Quantcast

Got Homework?

Connect with other students for help. It's a free community.

  • across
    MIT Grad Student
    Online now
  • laura*
    Helped 1,000 students
    Online now
  • Hero
    College Math Guru
    Online now

Here's the question you clicked on:

55 members online
  • 0 replying
  • 0 viewing

InsanelyChaotic

Can you help me simplify a radical below?

  • one year ago
  • one year ago

  • This Question is Closed
  1. InsanelyChaotic
    Best Response
    You've already chosen the best response.
    Medals 0

    \[\sqrt 80 - 3 \sqrt 63 - \sqrt 125 - \sqrt 175\]

    • one year ago
  2. KingGeorge
    Best Response
    You've already chosen the best response.
    Medals 0

    Let's go through these one at a time. First, let's simplify \(\sqrt{80}\). If we factor 80, we get \(80=2\cdot2\cdot2\cdot2\cdot5\). Since there are four 2's, we can say that \[\sqrt{80}=\sqrt{2^4\cdot5}=2^2\sqrt{5}=4\sqrt{5}\]Did this all make sense?

    • one year ago
  3. 03453660
    Best Response
    You've already chosen the best response.
    Medals 0

    |dw:1351701634673:dw|

    • one year ago
  4. InsanelyChaotic
    Best Response
    You've already chosen the best response.
    Medals 0

    @KingGeorge Where did the 2's come from?

    • one year ago
  5. InsanelyChaotic
    Best Response
    You've already chosen the best response.
    Medals 0

    When I see myself factoring, the number two doesn't even come to mind, do you just pick any number?

    • one year ago
  6. 03453660
    Best Response
    You've already chosen the best response.
    Medals 0

    |dw:1351701840947:dw|

    • one year ago
  7. 03453660
    Best Response
    You've already chosen the best response.
    Medals 0

    |dw:1351701946360:dw|

    • one year ago
  8. KingGeorge
    Best Response
    You've already chosen the best response.
    Medals 0

    There are certain numbers that you should think about when you're factoring this kind of number. In particular, they're the "prime" numbers. The first few prime numbers are 2,3,5,7,11,13. When you're trying to simplify radicals, see if you can divide the number by these "prime" numbers. Usually, we start at the smallest one. So for 80, you can divide by 2 to get \(80=2\cdot 40\). Again, we notice that 2 divides 40, so we get \(80=2\cdot2\cdot20\). Keep doing this, and we get \[80=2\cdot2\cdot2\cdot10\]\[80=2\cdot2\cdot2\cdot2\cdot5\]Since 5 is on our list of prime numbers, we stop, because we can't divide any more.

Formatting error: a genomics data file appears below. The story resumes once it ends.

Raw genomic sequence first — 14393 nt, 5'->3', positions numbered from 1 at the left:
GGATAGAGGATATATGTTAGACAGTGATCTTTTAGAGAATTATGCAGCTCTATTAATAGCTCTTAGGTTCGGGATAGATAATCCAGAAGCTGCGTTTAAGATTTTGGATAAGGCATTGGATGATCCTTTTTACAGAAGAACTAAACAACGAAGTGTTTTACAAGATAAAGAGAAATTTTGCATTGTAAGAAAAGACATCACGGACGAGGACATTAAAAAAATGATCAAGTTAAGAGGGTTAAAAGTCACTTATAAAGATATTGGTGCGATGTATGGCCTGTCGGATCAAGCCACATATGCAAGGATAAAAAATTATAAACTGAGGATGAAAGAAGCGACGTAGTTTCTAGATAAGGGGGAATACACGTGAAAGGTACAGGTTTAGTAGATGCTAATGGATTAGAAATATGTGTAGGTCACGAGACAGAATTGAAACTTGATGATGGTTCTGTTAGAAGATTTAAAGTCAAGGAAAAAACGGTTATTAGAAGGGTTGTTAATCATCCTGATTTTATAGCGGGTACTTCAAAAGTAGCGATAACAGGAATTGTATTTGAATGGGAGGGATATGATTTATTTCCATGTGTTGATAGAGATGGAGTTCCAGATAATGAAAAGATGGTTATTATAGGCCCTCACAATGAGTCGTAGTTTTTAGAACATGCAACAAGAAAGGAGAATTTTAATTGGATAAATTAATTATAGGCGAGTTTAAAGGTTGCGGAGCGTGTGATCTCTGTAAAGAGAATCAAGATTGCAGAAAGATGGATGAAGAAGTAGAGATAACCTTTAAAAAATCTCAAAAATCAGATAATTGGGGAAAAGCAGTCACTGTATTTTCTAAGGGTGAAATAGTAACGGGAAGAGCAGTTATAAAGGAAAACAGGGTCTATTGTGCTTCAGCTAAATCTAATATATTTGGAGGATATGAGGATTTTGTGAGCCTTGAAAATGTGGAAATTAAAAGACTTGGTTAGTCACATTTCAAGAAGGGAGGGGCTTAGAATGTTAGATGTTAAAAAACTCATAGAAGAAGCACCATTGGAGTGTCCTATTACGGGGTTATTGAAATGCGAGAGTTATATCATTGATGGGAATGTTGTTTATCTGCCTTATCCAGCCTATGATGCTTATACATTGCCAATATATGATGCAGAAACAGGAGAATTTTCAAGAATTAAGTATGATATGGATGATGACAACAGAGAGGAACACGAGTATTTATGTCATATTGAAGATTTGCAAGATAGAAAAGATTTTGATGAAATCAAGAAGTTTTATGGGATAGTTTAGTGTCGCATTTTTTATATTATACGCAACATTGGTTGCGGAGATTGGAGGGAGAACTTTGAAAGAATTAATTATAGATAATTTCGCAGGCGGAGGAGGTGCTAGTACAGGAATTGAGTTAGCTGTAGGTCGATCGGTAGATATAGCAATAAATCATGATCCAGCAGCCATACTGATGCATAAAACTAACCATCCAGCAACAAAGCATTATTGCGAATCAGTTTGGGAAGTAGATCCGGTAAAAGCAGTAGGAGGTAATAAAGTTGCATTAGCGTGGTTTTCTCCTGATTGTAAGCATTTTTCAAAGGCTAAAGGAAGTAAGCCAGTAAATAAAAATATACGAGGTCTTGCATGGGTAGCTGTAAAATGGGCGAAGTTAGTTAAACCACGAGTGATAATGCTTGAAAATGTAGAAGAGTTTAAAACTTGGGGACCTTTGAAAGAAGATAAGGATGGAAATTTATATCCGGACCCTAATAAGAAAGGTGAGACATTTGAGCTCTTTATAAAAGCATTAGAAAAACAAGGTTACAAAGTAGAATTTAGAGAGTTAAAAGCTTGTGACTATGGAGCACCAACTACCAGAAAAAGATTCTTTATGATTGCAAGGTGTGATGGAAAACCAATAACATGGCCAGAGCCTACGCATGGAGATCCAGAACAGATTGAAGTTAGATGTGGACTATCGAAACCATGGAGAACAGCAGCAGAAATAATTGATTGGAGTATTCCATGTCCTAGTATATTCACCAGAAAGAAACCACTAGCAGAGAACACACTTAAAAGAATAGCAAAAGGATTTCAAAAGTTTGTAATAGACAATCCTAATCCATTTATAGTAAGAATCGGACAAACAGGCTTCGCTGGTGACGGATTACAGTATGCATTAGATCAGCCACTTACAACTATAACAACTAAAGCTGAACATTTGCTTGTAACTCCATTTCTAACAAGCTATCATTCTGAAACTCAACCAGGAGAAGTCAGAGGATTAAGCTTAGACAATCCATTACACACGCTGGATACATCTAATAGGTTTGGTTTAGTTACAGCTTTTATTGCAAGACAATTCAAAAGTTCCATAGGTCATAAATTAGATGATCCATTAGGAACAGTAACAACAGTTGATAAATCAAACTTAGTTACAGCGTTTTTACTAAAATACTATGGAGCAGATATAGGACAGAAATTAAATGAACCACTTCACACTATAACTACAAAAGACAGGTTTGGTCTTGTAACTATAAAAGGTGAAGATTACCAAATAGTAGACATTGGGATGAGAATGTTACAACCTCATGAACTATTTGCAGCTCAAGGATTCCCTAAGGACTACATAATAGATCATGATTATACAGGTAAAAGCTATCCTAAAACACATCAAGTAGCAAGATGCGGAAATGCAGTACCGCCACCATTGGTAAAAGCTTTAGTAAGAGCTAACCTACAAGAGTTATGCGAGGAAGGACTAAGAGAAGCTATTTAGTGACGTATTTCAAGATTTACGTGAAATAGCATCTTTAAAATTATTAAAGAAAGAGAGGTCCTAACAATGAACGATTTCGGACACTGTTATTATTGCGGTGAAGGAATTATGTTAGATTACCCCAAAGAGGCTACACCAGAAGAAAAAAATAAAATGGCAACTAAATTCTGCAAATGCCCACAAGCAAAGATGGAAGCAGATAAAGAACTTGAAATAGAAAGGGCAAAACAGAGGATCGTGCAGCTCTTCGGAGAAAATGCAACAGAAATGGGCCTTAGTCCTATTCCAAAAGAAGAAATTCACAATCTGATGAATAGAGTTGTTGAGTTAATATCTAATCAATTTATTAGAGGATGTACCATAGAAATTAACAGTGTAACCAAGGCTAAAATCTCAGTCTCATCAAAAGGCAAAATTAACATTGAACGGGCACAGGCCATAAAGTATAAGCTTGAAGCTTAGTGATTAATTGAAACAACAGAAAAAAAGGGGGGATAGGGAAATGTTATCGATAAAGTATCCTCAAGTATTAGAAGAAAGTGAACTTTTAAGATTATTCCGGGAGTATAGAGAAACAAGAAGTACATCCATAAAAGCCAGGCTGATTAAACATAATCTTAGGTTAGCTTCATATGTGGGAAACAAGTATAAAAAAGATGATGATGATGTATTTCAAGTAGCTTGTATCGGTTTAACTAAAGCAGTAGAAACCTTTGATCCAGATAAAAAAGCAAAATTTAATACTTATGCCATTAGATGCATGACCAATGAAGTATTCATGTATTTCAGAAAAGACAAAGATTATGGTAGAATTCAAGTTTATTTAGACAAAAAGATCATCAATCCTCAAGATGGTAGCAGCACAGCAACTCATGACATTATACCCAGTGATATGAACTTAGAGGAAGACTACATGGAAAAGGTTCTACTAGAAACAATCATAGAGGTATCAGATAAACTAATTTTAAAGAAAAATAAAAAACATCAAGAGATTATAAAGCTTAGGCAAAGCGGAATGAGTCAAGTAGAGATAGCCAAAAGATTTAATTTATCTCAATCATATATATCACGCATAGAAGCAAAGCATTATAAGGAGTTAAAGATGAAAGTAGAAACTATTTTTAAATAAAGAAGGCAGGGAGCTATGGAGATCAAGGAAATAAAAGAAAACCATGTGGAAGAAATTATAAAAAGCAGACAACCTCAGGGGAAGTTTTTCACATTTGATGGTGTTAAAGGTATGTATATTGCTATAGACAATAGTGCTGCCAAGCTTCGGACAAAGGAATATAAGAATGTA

• one year ago
  9. InsanelyChaotic
    Best Response
    You've already chosen the best response.
    Medals 0

    That's incredible, thank you for taking the time to explain that

    • one year ago
  10. KingGeorge
    Best Response
    You've already chosen the best response.
    Medals 0

    So if you follow this same process, you should get almost what 03453660 did (175 is a bit different). In particular,\[80=2^4\cdot 5\]\[63=3^3\cdot7\]\[125=5^3\]\[175=5^2\cdot 7\]Now, can you take the square roots of the factored numbers?

    • one year ago
  11. InsanelyChaotic
    Best Response
    You've already chosen the best response.
    Medals 0

    Can I what?

    • one year ago
  12. InsanelyChaotic
    Best Response
    You've already chosen the best response.
    Medals 0

    I'm sorry, that question caught me off guard

    • one year ago
  13. KingGeorge
    Best Response
    You've already chosen the best response.
    Medals 0

    So we already said that \(\sqrt{2^4\cdot5}=4\sqrt{5}\). Now, what is \[\large \sqrt{3^2\cdot 7}?\]Also, I've got go now, feel free to call in someone else to help you finish.

    • one year ago
  14. InsanelyChaotic
    Best Response
    You've already chosen the best response.
    Medals 0

    12x7?

    • one year ago
    • Attachments:

See more questions >>>

Your question is ready. Sign up for free to start getting answers.

spraguer (Moderator)
5 → View Detailed Profile

is replying to Can someone tell me what button the professor is hitting...

23

  • Teamwork 19 Teammate
  • Problem Solving 19 Hero
  • You have blocked this person.
  • ✔ You're a fan Checking fan status...

Thanks for being so helpful in mathematics. If you are getting quality help, make sure you spread the word about OpenStudy.

This is the testimonial you wrote.
You haven't written a testimonial for Owlfred.